| November/December 1968

The collapse of the Silver Bridge at Gallapolis, Ohio, with the loss of many lives, recalled to many McLean countians one bridge collapse in McLean which resulted in the death of a Beech Grove resident.

It happened on a hot July day in 1911.

In those days, there was a large acreage of wheat grown along the Daviess-McLean border. That, of course, was before the days of combines. The wheat was threshed by a bulky machine called a 'separator' (it separated the grain from the straw and husks) or commonly called a 'thresher.' The separator was drawn from farm to farm by a ponderous and slow steam tractor. Then when the thresher arrived at a 'set' where it would operate, the power for the separator was furnished by a belt from the steam engine's pulley.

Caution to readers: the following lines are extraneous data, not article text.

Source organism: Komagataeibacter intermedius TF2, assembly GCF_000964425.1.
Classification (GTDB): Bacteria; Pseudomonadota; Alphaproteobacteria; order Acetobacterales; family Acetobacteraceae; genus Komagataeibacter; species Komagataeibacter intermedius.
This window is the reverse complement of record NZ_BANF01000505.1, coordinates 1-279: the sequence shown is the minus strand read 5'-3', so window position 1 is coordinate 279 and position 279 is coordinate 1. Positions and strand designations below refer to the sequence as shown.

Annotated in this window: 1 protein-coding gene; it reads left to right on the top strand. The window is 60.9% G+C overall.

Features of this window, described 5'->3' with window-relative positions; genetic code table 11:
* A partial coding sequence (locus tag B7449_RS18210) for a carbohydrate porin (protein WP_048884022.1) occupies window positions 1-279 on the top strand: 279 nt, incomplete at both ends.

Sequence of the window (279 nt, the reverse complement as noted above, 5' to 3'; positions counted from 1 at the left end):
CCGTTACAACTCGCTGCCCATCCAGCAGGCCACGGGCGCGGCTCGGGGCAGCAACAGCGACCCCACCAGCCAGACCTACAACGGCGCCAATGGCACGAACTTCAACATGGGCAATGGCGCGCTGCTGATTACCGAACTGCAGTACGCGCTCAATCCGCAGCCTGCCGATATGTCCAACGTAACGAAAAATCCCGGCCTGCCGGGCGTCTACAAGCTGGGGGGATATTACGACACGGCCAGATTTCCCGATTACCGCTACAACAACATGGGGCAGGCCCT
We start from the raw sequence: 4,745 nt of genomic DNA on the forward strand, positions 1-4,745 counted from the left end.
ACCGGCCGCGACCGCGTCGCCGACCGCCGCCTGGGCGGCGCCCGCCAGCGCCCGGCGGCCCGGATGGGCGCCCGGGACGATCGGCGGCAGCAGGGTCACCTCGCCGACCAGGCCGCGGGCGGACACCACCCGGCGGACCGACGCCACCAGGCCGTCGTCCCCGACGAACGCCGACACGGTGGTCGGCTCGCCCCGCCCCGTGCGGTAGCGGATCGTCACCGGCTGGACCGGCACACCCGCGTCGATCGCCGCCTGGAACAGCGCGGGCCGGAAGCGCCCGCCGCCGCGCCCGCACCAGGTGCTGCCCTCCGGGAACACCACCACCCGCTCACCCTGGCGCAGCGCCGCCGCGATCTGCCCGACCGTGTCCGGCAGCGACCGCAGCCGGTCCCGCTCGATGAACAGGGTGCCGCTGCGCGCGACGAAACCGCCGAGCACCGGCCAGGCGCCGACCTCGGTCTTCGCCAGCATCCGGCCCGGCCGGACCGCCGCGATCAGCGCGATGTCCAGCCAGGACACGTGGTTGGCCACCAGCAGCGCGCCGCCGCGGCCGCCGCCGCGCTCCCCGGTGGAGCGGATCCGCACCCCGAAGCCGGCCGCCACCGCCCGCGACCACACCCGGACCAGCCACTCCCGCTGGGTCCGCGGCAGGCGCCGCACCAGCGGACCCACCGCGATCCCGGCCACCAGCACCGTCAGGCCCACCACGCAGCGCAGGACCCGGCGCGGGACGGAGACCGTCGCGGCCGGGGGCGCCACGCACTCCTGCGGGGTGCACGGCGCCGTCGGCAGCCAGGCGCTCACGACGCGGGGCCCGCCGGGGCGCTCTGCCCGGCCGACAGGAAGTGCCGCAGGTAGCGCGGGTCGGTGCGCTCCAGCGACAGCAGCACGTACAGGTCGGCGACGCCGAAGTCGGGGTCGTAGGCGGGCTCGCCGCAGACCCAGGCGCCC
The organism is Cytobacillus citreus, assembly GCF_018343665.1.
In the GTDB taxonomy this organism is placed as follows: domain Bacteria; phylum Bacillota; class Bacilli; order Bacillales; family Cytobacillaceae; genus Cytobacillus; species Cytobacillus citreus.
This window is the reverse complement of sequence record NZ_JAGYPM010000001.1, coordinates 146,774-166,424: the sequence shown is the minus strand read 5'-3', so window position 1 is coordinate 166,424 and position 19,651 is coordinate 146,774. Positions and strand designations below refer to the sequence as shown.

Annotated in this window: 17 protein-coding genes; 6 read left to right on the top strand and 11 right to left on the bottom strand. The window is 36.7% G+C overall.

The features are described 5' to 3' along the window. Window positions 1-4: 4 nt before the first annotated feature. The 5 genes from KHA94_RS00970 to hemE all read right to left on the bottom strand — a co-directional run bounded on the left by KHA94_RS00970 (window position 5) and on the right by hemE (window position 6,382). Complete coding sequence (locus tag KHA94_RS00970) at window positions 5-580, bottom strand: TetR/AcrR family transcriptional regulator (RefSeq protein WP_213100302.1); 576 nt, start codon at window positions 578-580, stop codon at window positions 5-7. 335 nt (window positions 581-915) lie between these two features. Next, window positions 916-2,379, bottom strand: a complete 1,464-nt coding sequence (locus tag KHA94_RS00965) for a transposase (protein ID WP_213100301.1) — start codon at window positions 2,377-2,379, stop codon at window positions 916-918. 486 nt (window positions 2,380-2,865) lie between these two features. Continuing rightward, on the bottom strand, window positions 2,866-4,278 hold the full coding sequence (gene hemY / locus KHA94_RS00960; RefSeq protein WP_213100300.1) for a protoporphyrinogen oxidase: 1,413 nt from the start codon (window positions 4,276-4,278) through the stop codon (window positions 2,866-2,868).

Hauling the bundles of wheat or rye from the shocks in the field to the thresher set required several wagons and considerable labor. Therefore, the farmers in a neighborhood would have an informal agreement to swap work and help each other at threshing time.

When a thresher man arrived in a neighborhood, he would get to thresh all the grain of the farmers in that neighborhood who were working together.

This system was in operation in the hours that proceeded the event of 57 years ago.